Many peace vigils were held last night to continue the healing process so many months in the making. Questions remain about what next steps are necessary for justice to prevail. We grieve when we must, rest when we must, act when we must. We always stand on the side of love. Blessings, Bret.
Reflection by Kathleen Rolenz
I am Michael Brown, young black and angry at always being seen as a threat;
and I am the store owner who watches a customer steal some cigars;
and who knows that every loss hurts his already fragile business;
I am the parents of Michael Brown, whose grief is unimaginable,
and I am the fatherless child of a police officer, slain by a bullet of a young man with a gun;
I am the shop keeper, whose life savings were tied up in that store
And I am the looter, whose blind rage launches the brick;
I am the black person who has been profiled and stopped more times than I can count;
And I am the white person who grew up believing that the police were there to help me;
I am the Unitarian Universalist minister who pounds out words and stands on the side of love;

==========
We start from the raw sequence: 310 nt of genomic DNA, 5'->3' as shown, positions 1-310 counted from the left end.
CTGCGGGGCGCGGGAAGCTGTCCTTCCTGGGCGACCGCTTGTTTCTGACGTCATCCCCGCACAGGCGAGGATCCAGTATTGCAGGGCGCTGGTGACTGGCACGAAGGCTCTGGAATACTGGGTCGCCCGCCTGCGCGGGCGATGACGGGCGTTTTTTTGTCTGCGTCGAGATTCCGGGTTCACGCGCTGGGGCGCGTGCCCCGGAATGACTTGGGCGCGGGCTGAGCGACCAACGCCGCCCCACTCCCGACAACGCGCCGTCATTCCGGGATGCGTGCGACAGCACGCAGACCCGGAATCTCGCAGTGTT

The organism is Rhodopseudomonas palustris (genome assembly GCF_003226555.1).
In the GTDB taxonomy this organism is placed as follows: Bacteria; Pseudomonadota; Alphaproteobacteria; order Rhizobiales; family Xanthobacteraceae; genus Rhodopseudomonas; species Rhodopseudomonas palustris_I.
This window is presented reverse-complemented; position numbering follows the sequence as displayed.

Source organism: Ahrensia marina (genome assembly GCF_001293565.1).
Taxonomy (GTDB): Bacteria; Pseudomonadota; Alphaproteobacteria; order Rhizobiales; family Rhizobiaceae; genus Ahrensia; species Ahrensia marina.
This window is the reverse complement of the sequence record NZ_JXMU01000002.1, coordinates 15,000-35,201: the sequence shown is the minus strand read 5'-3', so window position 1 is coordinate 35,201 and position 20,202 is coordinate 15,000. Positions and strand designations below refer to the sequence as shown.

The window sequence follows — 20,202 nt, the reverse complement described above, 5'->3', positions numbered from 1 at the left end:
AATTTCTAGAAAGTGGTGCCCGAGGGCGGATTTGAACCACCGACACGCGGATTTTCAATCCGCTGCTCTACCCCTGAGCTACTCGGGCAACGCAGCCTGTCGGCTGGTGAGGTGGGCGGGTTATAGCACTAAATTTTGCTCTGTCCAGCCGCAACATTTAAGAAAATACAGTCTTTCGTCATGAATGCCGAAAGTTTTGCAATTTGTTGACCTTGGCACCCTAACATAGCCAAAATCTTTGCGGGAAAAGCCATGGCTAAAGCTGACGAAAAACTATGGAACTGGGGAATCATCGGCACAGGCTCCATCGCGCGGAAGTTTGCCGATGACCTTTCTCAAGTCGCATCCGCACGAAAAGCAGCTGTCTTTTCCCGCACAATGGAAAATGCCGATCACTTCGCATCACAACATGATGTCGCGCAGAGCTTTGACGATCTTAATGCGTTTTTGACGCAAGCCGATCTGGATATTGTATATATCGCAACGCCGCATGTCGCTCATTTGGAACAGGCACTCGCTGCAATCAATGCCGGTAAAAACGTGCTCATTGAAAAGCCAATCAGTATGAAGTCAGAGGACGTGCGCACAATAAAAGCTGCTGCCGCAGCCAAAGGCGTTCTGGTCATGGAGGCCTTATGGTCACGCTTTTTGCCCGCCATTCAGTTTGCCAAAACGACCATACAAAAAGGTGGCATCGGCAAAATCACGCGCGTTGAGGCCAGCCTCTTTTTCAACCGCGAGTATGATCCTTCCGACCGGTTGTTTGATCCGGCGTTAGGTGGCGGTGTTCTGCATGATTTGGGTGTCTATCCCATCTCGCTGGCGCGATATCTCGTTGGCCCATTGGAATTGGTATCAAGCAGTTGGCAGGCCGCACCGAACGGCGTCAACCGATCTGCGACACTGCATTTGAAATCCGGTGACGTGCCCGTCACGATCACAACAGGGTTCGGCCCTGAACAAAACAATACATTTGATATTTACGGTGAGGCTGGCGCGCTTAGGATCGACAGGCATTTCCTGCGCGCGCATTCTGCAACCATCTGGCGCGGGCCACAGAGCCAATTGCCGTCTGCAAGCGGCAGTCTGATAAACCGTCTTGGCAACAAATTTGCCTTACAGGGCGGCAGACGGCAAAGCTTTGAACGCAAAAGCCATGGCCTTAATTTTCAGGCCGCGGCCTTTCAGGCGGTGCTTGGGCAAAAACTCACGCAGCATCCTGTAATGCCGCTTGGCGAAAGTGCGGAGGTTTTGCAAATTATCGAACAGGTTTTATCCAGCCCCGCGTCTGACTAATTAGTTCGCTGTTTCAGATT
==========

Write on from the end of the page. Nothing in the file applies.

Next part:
And I am the Unitarian Universalist minister who abhors the posturing, the righteous rage, the
thousands of words spilled to no end.
How do we change the world?
By completely and utterly belonging to the world
Every part of it
The powerful and the powerless
The fearful, the racist, the white ally,
The raw anger and the carefully reasoned,
The self-righteous and the broken-hearted
The soldiers for justice,
The warriors for peace
The poets who find a way to refashion the world
One conversation at a time.
My only response to Ferguson has been praying without ceasing.
It’s what I can do right now.
When there is something I can do that might make a difference, I will.
But for now – I can pray – and call others together in prayer—
That may take us more deeply into the heart of what it means to be human;
I am Darren Wilson.
I am Michael Brown.